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Bioenergy Specialist to Deliver Clowes Memorial Lecture on April 22
April 15, 2015
Dr. Timothy J. Donohue will present “Plugging Biology into the Energy Grid: A Grand Research & Education Challenge” at 4 p.m. Wednesday, April 22 in the Kusch Auditorium (FN 2.102).
An expert on biofuels and plant-based renewable energy technologies will be the featured speaker for the 2015 Royston Clowes Memorial Lecture at UT Dallas.
Dr. Timothy J. Donohue, a professor of bacteriology at the University of Wisconsin-Madison and director of the Great Lakes Bioenergy Research Center (GLBRC), will give the Clowes Memorial Lecture at 4 p.m. Wednesday, April 22 in the Kusch Auditorium (FN 2.102). His talk, “Plugging Biology into the Energy Grid: A Grand Research & Education Challenge,” is free and open to the public.
The lecture will highlight why and how plant biomass is thought to be a potentially renewable and sustainable source of liquid transportation fuels and chemicals that are currently derived from fossil fuels.
‘The need for biofuels, a source of clean renewable energy, is of great importance to society,” said Sneha Lal, a doctoral student in cell and molecular biology and one of the organizers of Donohue’s visit, which is sponsored by the UT Dallas Department of Biological Sciences and the Biology Graduate Student Organization.
“We chose professor Donohue as our speaker because he has immense knowledge and expertise on the study of how microbes harness and convert solar energy,” Lal said. “We’re looking forward to hearing from him about current research on the development of cellulosic biofuels and chemicals taking place at the Great Lakes Bioenergy Research Center.”
Dr. Royston Clowes, for whom the lecture series is named, was an expert on bacterial genetics. He led the University's biology division from 1968 to 1974 and again from 1979 until 1989.
Established by the Department of Energy in 2007, the GLBRC is headquartered at the University of Wisconsin-Madison, with member institutions that include a national laboratory, universities and a biotechnology company. Research focuses on increasing basic science knowledge of plant, microbial and enzyme systems needed to sustainably produce fuels and chemicals from the non-edible portion of plants. As director of the center, Donohue oversees nearly 400 scientists, students and staff who combine plant sciences, microbiology and engineering to develop new technologies for generating energy from renewable organic matter.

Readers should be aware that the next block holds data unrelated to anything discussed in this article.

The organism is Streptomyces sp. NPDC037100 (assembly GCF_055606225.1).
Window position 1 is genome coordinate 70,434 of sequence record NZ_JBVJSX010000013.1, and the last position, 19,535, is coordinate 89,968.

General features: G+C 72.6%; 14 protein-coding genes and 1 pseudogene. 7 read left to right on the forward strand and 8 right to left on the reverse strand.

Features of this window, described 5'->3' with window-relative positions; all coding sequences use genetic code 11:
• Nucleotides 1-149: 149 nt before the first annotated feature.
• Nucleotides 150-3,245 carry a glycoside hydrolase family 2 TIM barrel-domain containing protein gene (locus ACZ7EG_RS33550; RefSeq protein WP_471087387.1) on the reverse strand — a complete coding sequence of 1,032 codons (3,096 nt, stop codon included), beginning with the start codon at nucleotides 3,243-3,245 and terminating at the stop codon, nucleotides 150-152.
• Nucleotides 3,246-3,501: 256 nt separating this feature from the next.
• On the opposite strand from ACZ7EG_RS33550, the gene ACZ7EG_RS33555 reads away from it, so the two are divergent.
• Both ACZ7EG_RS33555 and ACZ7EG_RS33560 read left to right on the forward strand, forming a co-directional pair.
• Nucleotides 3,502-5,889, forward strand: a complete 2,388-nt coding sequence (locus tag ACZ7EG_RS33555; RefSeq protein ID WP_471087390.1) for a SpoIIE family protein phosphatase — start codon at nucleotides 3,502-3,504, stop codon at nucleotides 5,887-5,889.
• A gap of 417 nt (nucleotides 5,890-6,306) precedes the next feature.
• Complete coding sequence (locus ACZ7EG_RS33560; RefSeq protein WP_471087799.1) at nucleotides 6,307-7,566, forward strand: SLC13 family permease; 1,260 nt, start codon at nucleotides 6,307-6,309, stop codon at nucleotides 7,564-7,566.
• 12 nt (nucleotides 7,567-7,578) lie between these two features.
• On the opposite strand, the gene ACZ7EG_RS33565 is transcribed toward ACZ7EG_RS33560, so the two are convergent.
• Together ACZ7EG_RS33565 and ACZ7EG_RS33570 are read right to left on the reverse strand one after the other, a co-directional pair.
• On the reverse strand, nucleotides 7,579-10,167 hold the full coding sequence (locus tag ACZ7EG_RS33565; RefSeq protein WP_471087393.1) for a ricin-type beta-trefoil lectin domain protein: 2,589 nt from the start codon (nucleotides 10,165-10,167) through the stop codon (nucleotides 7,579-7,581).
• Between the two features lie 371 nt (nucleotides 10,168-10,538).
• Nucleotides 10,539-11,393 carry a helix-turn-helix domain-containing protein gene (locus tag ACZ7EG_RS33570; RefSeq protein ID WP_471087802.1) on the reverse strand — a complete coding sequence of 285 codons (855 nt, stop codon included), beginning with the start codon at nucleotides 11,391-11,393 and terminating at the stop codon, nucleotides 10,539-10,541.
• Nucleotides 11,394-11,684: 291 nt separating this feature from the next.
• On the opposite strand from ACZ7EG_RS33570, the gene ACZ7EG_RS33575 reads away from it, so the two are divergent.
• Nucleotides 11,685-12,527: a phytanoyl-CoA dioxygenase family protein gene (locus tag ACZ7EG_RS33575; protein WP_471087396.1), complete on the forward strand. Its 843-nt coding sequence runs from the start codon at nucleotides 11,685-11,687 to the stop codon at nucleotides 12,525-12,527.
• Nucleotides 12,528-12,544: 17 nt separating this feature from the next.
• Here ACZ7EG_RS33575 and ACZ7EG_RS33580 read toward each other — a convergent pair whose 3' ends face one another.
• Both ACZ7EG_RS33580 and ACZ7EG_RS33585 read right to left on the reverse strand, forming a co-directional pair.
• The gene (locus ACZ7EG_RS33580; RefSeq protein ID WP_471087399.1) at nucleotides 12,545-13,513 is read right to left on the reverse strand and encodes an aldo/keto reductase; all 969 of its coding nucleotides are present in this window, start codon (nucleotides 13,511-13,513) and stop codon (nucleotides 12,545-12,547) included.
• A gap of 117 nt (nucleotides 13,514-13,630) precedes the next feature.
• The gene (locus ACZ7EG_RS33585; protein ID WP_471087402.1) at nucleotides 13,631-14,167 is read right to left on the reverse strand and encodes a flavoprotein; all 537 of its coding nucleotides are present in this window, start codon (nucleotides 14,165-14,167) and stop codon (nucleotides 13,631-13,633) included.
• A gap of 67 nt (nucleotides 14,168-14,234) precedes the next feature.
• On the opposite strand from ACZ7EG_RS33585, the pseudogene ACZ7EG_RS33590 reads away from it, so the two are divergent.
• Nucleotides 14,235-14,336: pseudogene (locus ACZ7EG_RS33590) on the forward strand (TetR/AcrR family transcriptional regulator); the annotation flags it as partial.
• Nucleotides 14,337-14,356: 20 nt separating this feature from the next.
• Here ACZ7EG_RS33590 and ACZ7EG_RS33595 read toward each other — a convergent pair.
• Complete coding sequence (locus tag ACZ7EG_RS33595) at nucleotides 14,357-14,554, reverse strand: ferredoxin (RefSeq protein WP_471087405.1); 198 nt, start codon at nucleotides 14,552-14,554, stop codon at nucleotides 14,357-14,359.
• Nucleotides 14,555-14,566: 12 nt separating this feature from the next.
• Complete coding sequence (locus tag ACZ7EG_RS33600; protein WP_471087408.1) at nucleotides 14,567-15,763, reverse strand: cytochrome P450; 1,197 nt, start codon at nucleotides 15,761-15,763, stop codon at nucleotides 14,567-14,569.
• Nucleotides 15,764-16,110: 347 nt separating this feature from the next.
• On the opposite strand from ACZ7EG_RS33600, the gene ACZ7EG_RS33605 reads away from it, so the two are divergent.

A national figure in research and science policy, Donohue is president of the American Society for Microbiology. He also is a fellow of the American Academy of Microbiology and the American Association for the Advancement of Science, and an executive committee member of the Wisconsin Energy Institute.
In addition to the Clowes Memorial Lecture, Donohue also will present a research seminar geared toward scientists and students at 10:45 a.m. in the Clark Center (CN 1.102). The seminar is titled “Biological Insight from Mining Bacterial Genomes.”
Dr. Royston Clowes was one of the founding faculty members and a longtime leader of the University's biology program. In 1965, he joined the faculty of the Graduate Research Center of the Southwest, which in 1969 became UT Dallas. He was head of the biology division from 1968 to 1974 and from 1979 until his death in 1989.
Clowes was an expert on bacterial genetics. His work in plasmid biology had implications for medicine and was at the center of recombinant DNA technology, which has had wide-ranging applications in biotechnology, laboratory research and drug development. His research also contributed to a better understanding of drug-resistance factors in disease-causing bacteria.
The Biology Graduate Student Organization at UT Dallas established the Royston Clowes Memorial Lecture Series in 1990 to honor Clowes’ contributions to the University and to biology.
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